Taking a prescription sleep aid may seem like the simplest solution to a sleepless night - but these types of medications [zolpidem (Ambien), eszopiclone (Lunesta), and others] are not without their drawbacks. Side effects can include next-day grogginess, confusion, delayed reaction times, sleepwalking and sleep-eating, and dependency.
For those reasons, Virtua pulmonologist and sleep specialist,Rohit Malik, MD, only recommends these medications to his patients as a last resort. Before picking up his prescription pad, he suggests the following to those struggling to get a good night’s sleep:
Identify what’s causing your sleeplessness
Several factors can contribute to insomnia: poor sleep habits, caffeine, nicotine use, alcohol use, prescription medications or chronic medical conditions, mood disorders, stress or anxiety to name a few. “In some cases, concurrent sleep disorders (those that exist at the same time), like obstructive sleep apnea or restless legs, might cause or contribute to symptoms of insomnia. Treatment of these disorders is essential for symptoms of sleeplessness to resolve completely,” says Dr. Malik.
Acute adjustment disorder, which occurs when a person is unable to adjust after a stressful life event, can cause symptoms of sleeplessness as well. Most people return to normal sleep patterns in time after the event passes, however, in some cases, psychological counseling and/or prescription medication may be required to help these people get through difficult times.
Practice good "sleep hygiene"
Brushing your teeth and washing your face are not the only ways to be hygienic at bedtime. Dr. Malik offers the following simple steps to clean up your act.
Try Bedroom Best Practices: "Reserve your bedroom only for sleep and sex," says Dr. Malik. This means no computer, no cell phone, no TV. It may take some getting used to but a dark room with no distraction is essential for restful sleep. If you find that a bit of white noise relaxes you, you might consider listening to some relaxation music before going to bed or you might consider hanging a piece of art or photography that induces relaxation.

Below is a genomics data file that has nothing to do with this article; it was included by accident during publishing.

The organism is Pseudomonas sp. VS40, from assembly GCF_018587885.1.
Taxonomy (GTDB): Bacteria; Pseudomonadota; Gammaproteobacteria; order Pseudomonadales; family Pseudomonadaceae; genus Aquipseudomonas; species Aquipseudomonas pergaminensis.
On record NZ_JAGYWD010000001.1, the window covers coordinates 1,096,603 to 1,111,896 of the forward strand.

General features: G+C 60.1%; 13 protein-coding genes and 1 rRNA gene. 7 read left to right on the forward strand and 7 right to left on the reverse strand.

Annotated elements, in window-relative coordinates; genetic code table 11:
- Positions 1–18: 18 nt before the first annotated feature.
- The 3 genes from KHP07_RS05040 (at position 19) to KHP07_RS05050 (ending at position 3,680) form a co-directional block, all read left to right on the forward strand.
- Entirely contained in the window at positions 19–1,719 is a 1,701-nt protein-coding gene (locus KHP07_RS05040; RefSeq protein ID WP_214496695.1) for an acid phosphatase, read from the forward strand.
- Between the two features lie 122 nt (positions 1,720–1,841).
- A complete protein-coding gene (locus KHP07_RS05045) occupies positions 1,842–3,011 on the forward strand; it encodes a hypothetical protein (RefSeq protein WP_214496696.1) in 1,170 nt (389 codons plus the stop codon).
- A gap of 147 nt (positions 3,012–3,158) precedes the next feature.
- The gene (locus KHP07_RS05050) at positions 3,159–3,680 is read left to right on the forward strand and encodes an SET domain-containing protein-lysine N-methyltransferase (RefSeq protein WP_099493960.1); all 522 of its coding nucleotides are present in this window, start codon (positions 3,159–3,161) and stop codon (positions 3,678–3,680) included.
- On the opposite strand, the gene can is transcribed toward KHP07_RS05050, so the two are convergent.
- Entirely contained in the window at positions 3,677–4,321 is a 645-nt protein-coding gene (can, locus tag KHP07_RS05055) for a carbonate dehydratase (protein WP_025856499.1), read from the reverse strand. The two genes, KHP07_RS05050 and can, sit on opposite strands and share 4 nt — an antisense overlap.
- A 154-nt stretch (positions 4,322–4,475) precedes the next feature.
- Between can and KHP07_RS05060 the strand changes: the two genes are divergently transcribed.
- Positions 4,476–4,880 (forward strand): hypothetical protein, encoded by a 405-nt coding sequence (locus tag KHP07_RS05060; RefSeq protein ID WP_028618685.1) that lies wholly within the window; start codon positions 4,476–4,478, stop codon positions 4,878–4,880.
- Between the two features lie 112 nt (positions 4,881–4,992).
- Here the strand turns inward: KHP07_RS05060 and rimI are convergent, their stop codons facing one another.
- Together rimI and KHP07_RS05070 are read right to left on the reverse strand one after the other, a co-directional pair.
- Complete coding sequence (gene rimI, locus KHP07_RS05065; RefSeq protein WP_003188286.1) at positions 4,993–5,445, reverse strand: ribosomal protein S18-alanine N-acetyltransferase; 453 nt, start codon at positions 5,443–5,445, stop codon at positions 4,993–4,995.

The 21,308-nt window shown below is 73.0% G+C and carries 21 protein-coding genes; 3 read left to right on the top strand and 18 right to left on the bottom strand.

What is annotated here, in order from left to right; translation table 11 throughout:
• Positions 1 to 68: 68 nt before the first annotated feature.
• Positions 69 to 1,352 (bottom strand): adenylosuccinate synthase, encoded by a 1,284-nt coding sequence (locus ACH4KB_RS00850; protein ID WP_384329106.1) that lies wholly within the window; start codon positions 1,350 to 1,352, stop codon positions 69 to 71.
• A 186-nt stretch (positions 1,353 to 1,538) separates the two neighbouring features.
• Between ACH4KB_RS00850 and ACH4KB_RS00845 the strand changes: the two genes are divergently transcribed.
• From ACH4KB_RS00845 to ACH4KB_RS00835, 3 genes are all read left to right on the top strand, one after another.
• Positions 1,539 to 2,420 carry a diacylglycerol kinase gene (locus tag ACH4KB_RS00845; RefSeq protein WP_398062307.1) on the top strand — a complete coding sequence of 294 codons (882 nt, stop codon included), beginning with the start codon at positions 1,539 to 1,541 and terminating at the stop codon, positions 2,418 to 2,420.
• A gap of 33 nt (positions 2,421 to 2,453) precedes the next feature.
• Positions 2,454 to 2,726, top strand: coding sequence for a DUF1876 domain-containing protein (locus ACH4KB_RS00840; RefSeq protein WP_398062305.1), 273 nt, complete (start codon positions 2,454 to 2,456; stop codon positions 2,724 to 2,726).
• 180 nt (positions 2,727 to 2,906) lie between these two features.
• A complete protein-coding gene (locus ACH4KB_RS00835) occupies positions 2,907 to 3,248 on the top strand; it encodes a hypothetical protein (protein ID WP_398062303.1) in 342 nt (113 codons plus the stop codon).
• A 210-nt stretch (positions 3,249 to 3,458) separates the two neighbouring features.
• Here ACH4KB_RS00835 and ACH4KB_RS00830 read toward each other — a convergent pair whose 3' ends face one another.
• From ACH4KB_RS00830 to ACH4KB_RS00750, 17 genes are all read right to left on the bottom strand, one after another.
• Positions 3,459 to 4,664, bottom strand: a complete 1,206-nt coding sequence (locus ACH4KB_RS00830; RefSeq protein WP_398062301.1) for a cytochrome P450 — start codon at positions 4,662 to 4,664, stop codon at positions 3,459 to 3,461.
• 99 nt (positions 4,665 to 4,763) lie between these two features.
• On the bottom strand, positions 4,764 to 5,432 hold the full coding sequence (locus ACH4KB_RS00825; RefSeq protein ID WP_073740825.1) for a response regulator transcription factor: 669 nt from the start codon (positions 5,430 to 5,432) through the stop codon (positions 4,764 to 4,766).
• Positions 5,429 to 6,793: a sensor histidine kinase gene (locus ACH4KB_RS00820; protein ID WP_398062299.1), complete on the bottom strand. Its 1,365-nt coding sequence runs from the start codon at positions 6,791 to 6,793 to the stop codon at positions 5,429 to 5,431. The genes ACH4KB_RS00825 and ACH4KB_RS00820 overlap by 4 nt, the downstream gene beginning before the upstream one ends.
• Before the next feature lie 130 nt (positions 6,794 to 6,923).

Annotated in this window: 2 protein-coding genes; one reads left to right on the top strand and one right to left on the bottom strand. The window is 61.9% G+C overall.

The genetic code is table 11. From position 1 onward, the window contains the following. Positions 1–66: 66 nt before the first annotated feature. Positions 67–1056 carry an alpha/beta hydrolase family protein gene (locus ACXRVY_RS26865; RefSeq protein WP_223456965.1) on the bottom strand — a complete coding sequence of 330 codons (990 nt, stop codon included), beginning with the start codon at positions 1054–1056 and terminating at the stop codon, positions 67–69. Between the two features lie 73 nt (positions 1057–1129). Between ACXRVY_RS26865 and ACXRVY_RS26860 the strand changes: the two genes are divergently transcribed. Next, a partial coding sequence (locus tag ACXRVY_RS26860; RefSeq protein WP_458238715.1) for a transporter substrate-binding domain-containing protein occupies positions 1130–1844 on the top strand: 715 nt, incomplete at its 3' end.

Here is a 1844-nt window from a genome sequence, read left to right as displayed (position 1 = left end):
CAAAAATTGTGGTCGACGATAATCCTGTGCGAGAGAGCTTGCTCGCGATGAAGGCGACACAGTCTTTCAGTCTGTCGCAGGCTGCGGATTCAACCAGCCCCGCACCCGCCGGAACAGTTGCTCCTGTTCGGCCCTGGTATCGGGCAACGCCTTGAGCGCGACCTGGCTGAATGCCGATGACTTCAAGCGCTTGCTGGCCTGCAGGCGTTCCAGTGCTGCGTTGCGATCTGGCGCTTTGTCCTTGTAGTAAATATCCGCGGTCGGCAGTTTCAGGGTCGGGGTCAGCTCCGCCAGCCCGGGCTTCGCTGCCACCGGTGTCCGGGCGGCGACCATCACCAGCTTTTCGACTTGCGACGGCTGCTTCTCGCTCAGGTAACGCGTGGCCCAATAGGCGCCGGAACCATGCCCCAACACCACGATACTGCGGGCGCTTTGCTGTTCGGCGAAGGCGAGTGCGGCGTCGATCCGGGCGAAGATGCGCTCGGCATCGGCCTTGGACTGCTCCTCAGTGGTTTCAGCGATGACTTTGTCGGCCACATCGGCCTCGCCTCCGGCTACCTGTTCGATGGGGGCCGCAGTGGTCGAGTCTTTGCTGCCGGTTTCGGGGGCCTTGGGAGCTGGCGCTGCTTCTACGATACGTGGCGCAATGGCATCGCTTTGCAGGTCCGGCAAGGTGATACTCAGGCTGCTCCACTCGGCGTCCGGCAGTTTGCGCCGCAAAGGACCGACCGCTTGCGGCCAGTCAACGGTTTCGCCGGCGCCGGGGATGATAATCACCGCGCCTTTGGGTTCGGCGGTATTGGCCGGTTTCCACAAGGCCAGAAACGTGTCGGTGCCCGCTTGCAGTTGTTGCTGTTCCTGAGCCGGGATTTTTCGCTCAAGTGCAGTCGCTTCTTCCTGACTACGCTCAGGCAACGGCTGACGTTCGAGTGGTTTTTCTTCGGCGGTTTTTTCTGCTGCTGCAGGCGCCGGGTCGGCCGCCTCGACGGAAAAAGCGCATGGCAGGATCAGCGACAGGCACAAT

Watch What Your Drink: "Avoid water 2 hours before bed to reduce nighttime trips to the bathroom and avoid caffeine 6-8 hours before bedtime. It takes about that long for your body to eliminate it from your system," says Dr. Malik. You might also consider avoiding alcohol altogether if sleep is a struggle for you, as alcohol induces sleepiness initially but disrupts your sleep architecture, meaning you will likely wake up in the middle of the night or feel less alert the next morning."
Consider Natural Supplements: One over-the-counter supplement that Dr. Malik recommends for some of his patients is melatonin. "Melatonin is a hormone that is secreted by a gland in the body that modulates sleep. Taking this supplement would have very few side effects," he says. Even though diphenhydramine and doxylamine succinate (the drugs found in products like Benadryl and Nyquil) are packaged and sold as sleep aids, Dr. Malik does not consider them effective, long-term solutions for sleeplessness. These medications lose their effect in some time and might also cause side effects, particularly in elderly patients.
Consider Seeing A Psychologist: “There are several types of therapy that can be very beneficial for patients with insomnia,” says Dr. Malik. These include cognitive behavioral therapy and relaxation therapy, and they can help you work on proven strategies for falling asleep, coping with racing thoughts, and creating positive associations with your bedtime routine.
If you feel you have tried everything and still fail to solve your ongoing sleeplessness, prescription sleep aids might be required in some cases. But remember: "Use of prescription sleep aids must be carefully monitored by a physician," says Dr. Malik. "They should be used only when absolutely needed and not frequently – I would say no more than one to two nights a week for no more than six months to a year to avoid dependency. If you are using prescription sleep aids on a nightly basis over a prolonged period of time, you should seek medical consultation with a sleep specialist," says Dr. Malik.